Frankly, it's difficult to pick out any clear thematic continuity in this chapter. The role of Elisha is obvious. The downfall of Benhadad in Syria, and the need for a downfall of the royal family of Ahab in Israel is also rather apparent. Yet, perhaps most significant of all is the way that God was governing even in a time when hardly any of the main characters in the narrative were interested in God's plan.
Of course, there was one character who was in tune with God: Elisha. II Kings 8:1-6 reveals that God was more than willing to vouch for Elisha's prophetic validity. Not that he required or demanded such validation. II Kings 8:7-15 shows how much respect that even the gentiles had for Elisha in his day. Benhadad inquired from Elisha concerning his future health. And, when Hazael (Benhadad's replacement) came to Elisha personally, he treated the prophet with great reverence.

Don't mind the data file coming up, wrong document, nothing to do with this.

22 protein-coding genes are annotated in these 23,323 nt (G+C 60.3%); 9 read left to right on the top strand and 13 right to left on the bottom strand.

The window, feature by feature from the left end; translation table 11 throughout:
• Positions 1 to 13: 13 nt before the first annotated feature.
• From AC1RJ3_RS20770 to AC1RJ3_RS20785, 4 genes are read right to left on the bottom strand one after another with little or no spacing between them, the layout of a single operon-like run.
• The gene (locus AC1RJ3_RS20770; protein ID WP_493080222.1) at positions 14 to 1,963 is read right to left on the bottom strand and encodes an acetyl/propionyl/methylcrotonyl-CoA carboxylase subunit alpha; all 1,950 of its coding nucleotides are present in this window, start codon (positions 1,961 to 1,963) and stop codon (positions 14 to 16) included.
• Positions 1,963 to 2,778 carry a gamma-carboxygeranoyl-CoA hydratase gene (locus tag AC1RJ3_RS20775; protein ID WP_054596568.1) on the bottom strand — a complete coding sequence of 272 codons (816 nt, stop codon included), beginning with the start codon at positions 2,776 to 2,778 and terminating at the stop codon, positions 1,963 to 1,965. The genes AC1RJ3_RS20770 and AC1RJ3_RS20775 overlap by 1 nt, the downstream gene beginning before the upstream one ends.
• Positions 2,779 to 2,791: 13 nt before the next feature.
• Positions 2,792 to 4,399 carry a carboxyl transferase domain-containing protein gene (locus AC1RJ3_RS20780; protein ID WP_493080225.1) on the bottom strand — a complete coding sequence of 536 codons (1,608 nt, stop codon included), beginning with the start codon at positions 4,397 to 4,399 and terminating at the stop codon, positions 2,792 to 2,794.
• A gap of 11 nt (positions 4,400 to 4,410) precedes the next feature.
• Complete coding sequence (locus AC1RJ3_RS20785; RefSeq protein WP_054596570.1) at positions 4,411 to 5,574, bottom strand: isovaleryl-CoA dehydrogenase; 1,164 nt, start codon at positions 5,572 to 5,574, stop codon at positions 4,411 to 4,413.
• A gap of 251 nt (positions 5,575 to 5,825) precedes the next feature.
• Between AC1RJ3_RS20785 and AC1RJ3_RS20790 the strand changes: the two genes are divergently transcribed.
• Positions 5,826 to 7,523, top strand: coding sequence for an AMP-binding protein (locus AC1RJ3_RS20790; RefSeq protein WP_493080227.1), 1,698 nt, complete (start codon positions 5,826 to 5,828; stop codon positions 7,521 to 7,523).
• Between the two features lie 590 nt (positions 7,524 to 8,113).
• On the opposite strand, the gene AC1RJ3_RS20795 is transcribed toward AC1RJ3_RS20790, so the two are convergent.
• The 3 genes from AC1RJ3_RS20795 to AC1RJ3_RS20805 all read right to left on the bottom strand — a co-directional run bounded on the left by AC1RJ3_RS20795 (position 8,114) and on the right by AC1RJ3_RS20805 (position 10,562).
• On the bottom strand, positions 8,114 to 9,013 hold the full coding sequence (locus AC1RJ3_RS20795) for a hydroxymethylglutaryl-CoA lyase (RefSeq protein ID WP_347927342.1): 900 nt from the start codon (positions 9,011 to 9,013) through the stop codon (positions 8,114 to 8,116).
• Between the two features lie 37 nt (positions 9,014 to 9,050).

Now, at this juncture in the history of the Hebrews, both Israel and Judah were patterning their ways after their wicked mentor, Ahab. There were 2 different men, both named Joram (or Jehoram), who ruled in the North and in the South. And, in fact, Jehoram king of Judah had married Ahab's daughter and had thereby forged a familial league with Israel. When he died, then Jehoram of Judah was replaced by his son Ahaziah. It didn't matter much though... other than a change of names. They were both evil kings.